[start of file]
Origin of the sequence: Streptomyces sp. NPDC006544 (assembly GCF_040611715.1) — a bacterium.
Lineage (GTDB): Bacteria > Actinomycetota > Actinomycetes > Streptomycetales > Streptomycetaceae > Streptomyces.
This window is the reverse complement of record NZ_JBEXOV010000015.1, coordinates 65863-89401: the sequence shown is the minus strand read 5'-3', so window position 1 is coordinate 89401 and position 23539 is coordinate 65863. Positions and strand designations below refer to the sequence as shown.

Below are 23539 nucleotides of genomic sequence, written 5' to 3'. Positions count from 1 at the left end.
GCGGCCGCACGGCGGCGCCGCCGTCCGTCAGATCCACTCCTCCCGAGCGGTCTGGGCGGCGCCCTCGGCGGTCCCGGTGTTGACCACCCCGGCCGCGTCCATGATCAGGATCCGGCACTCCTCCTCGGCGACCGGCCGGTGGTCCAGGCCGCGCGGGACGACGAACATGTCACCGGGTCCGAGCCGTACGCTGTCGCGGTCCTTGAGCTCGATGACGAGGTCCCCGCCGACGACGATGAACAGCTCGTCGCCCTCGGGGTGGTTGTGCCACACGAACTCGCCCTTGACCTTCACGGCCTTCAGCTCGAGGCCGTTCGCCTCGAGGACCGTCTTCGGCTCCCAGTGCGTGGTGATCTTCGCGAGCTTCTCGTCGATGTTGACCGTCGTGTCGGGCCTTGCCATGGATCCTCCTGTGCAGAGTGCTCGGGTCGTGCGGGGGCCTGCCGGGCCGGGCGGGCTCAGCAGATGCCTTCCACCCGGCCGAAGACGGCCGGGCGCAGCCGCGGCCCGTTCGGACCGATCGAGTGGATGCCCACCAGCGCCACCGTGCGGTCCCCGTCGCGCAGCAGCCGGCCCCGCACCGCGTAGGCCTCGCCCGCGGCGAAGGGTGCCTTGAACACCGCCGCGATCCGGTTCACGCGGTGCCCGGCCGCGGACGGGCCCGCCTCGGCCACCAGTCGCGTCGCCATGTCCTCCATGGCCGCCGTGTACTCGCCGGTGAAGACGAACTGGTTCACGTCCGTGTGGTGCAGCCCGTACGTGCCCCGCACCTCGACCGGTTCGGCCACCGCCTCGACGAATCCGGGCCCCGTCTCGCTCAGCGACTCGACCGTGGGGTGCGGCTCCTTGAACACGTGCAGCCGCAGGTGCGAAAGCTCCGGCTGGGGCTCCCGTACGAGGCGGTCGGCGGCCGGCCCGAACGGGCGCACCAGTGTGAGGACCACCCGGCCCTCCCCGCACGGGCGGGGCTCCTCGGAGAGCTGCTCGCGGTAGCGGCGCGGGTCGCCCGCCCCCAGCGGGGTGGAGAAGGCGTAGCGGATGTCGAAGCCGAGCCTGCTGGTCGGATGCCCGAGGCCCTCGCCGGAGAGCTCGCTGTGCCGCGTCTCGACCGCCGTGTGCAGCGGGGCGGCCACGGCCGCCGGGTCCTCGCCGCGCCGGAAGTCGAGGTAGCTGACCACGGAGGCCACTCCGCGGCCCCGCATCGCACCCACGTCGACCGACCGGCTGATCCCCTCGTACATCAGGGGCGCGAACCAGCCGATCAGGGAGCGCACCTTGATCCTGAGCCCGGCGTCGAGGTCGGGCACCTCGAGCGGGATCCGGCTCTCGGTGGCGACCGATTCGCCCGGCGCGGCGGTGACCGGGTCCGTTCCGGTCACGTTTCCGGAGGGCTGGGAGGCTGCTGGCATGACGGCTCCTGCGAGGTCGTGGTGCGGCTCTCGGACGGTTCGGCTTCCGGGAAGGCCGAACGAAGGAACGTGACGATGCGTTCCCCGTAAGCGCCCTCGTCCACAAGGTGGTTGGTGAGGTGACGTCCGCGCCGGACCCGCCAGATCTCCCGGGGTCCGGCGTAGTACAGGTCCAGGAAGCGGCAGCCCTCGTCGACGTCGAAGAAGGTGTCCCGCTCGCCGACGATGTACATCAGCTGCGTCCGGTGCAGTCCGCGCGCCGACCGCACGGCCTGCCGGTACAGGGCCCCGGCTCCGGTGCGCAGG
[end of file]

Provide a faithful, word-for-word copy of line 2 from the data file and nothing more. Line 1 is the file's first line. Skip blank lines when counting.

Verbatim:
Lineage (GTDB): Bacteria > Actinomycetota > Actinomycetes > Streptomycetales > Streptomycetaceae > Streptomyces.